hale2,

Okay. So, what do you think is an appropriate number? You know my number. And, you believe that it is too extreme. So, what are your numbers?

<< I don't think advising him he needs to wait until he has enough assets to pay it off is appropriate for him, >>

Why do you think so? Obviously, there are some reasons behind your thinking. What are them?

KlangFool
After maxing 401k match and saving at least 15% gross each month for retirement should he consider buying. 25% of take home for PITI and 20% down.
hale2,

1) Does the 15% gross include the 401K contribution and Employer matching contribution?

2) Is the mortgage loan = 30 years fixed rate or 15 years fixed rate?

Thanks for the clarification.

KlangFool
1) 15% including match at a minimum.
2) 30 year is best for most people but I have always thought that it should be paid off by retirement (even now with extremely low interest rates) because that would reduce their need for cash flow at retirement.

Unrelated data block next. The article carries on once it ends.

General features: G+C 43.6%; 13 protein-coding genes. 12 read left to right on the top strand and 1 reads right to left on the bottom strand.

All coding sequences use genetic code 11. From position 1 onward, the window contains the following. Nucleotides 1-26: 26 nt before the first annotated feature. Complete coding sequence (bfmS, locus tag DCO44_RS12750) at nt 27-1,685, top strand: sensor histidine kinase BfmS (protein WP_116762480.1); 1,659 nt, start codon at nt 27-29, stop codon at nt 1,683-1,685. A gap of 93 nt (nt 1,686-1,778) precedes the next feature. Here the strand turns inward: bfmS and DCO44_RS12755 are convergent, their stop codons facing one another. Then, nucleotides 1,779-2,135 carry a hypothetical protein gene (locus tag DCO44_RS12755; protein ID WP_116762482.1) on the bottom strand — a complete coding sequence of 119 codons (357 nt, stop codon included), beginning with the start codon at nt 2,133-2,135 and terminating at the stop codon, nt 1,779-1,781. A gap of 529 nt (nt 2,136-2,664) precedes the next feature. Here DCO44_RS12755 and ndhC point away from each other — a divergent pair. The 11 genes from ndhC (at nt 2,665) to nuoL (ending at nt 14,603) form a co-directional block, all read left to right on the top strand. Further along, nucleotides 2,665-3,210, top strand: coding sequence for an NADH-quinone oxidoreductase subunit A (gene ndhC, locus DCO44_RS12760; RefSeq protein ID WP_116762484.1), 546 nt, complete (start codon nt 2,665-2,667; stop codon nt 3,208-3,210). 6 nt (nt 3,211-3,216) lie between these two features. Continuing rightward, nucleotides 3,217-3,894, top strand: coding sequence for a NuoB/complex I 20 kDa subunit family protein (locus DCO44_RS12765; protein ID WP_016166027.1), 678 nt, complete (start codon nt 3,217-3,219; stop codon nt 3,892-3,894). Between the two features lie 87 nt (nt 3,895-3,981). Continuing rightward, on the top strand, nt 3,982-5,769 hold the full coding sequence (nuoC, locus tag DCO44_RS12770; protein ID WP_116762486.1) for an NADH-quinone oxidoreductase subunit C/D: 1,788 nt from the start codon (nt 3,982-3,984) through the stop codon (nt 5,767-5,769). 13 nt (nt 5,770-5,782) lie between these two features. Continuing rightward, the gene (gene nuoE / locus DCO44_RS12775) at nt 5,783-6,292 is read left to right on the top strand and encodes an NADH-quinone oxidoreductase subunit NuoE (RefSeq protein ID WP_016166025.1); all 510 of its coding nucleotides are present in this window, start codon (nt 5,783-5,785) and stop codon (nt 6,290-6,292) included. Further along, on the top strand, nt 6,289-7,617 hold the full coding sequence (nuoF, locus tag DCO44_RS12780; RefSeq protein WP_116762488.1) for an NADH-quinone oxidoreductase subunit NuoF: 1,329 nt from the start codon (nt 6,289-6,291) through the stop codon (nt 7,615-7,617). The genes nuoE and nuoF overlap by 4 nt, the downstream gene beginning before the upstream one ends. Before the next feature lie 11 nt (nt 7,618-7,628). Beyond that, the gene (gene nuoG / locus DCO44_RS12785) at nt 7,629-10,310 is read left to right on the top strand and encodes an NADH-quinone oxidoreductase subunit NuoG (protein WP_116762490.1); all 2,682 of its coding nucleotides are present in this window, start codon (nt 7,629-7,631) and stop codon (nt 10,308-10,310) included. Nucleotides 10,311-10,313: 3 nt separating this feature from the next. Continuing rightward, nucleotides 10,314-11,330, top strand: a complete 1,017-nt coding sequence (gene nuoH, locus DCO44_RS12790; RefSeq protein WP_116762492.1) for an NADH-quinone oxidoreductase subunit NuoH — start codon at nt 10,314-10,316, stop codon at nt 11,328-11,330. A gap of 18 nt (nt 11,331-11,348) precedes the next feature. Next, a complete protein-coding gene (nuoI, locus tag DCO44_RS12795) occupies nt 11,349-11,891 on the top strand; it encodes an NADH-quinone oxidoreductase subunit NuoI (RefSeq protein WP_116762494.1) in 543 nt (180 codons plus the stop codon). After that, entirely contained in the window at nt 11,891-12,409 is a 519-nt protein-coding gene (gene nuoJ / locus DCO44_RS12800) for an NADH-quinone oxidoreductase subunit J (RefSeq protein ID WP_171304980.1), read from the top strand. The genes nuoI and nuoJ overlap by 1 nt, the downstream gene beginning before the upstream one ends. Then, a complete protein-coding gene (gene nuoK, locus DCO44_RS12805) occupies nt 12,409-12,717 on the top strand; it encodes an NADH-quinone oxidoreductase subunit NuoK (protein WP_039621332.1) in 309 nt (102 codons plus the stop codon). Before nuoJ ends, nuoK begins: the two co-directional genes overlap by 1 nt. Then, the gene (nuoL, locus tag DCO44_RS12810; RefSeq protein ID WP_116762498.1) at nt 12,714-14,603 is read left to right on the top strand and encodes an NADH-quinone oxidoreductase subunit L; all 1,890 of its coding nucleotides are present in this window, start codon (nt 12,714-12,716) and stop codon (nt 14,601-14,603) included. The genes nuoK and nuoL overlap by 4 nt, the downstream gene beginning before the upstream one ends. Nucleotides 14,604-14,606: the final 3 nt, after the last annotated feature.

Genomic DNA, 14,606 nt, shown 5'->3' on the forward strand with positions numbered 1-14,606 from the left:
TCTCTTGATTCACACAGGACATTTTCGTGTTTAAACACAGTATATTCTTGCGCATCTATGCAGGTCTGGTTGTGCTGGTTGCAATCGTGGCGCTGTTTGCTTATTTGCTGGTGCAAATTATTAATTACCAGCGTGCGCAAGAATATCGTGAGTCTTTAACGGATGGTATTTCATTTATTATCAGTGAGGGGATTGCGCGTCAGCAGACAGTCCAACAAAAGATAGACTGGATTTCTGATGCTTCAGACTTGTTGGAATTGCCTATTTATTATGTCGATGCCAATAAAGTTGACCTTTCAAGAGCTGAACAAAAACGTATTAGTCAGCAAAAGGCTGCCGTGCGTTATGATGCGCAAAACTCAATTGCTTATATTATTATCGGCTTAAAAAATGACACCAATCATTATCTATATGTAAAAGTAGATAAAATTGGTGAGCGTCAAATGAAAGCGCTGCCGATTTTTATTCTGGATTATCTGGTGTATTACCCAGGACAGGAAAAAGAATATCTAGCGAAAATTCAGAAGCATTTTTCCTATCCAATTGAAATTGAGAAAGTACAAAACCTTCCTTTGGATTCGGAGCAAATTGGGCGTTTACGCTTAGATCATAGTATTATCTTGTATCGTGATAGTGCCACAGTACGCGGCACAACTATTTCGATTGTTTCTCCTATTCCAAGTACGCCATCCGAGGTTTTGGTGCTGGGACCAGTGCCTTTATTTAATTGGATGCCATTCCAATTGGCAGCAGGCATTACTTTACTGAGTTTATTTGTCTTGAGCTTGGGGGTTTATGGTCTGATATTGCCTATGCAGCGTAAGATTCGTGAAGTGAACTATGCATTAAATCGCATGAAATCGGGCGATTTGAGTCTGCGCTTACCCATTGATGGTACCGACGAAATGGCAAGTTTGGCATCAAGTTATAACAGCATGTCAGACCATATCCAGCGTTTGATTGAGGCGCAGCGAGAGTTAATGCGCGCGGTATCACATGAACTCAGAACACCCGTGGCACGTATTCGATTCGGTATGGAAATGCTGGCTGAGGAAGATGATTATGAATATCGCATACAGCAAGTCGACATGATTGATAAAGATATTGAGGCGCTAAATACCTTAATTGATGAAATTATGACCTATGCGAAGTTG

Thanks.

KlangFool

brajalle
Posts: 136
Joined: Tue Jul 13, 2010 12:03 pm

Re: Mortgage as percentage of take-home pay

Post by brajalle » Sat Dec 09, 2017 3:33 am

Years ago I read a thread similar to this one except also asking if there was a certain % you felt like you had enough extra money or felt tight on the budget.

The thing I took away from that thread's comments was that people with PITI+HoA of under 20% gross income were the ones that said they felt like they had extra money, but whenever you went higher (ie over 25% for sure) you started to have people who didn't feel like that. I've personally found it to be true myself, and anything under 20% is great, with 25% being a hard upper limit. Our current cost is around 15% as a FYI.